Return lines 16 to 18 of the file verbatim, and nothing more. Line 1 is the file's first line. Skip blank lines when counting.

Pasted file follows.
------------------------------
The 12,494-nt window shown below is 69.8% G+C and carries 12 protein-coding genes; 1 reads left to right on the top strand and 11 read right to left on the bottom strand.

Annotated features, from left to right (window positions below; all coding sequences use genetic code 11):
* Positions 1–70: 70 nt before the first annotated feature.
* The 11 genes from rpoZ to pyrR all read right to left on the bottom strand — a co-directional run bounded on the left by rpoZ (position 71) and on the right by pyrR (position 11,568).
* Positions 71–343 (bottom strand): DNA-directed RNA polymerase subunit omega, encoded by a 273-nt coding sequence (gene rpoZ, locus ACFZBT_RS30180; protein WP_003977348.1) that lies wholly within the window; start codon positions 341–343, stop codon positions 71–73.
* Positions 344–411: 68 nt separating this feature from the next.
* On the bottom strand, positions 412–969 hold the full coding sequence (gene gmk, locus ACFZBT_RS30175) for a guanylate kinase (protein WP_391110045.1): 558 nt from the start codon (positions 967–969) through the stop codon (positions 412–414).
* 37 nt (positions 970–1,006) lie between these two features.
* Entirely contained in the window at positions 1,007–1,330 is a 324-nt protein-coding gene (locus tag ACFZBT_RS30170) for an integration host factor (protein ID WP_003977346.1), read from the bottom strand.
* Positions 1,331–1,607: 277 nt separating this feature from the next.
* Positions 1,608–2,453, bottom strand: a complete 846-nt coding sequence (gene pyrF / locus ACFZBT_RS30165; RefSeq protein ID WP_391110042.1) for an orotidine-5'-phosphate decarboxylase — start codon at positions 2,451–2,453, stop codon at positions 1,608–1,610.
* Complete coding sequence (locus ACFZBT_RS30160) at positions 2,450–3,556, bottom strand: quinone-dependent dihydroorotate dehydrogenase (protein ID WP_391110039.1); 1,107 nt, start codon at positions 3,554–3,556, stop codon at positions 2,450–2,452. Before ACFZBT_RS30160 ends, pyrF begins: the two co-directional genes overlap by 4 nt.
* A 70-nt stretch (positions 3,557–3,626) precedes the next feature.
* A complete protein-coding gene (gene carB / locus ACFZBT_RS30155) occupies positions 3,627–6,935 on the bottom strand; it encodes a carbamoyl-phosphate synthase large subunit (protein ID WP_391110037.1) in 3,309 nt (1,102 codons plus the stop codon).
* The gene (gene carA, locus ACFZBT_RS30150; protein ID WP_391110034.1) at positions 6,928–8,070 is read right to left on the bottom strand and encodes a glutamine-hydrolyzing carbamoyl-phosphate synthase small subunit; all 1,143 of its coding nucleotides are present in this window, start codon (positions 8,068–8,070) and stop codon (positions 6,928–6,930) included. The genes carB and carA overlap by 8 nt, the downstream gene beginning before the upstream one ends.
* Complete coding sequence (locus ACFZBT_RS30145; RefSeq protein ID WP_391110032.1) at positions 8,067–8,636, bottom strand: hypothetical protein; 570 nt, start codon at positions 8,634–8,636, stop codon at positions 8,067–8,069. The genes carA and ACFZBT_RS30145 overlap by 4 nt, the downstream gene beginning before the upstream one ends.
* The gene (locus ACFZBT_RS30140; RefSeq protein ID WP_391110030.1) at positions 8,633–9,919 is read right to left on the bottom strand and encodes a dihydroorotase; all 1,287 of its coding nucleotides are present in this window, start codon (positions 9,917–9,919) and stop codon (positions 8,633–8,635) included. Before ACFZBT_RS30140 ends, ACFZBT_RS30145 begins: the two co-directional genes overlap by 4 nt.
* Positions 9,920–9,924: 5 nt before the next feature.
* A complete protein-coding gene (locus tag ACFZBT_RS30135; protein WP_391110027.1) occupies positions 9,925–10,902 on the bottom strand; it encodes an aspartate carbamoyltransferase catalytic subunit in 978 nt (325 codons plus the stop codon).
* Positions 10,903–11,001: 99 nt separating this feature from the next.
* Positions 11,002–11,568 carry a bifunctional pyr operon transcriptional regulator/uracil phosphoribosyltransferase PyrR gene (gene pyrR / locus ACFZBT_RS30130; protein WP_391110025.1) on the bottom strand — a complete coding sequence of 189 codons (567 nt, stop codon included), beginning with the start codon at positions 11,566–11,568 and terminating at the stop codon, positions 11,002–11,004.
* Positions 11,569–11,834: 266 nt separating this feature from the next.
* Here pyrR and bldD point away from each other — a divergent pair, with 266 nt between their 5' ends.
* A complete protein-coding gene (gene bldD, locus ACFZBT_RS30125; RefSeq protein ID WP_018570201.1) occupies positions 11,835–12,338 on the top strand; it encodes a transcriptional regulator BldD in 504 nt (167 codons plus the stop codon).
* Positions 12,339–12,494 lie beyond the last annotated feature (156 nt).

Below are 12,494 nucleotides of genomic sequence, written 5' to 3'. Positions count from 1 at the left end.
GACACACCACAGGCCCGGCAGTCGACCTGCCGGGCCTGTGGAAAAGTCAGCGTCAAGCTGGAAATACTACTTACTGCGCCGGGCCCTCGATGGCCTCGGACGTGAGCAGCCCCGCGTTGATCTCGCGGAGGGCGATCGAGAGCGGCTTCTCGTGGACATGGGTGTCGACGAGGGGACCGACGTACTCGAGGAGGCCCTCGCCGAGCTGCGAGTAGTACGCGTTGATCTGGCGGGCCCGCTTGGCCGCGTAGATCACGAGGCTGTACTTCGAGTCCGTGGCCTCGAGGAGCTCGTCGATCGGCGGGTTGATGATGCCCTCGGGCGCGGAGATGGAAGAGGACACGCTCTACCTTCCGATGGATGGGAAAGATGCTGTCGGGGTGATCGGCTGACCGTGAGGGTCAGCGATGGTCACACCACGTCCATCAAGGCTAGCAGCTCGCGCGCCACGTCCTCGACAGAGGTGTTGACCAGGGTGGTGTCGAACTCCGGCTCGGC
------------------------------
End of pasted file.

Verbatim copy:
* Complete coding sequence (locus ACFZBT_RS30145; RefSeq protein ID WP_391110032.1) at positions 8,067–8,636, bottom strand: hypothetical protein; 570 nt, start codon at positions 8,634–8,636, stop codon at positions 8,067–8,069. The genes carA and ACFZBT_RS30145 overlap by 4 nt, the downstream gene beginning before the upstream one ends.
* The gene (locus ACFZBT_RS30140; RefSeq protein ID WP_391110030.1) at positions 8,633–9,919 is read right to left on the bottom strand and encodes a dihydroorotase; all 1,287 of its coding nucleotides are present in this window, start codon (positions 9,917–9,919) and stop codon (positions 8,633–8,635) included. Before ACFZBT_RS30140 ends, ACFZBT_RS30145 begins: the two co-directional genes overlap by 4 nt.
* Positions 9,920–9,924: 5 nt before the next feature.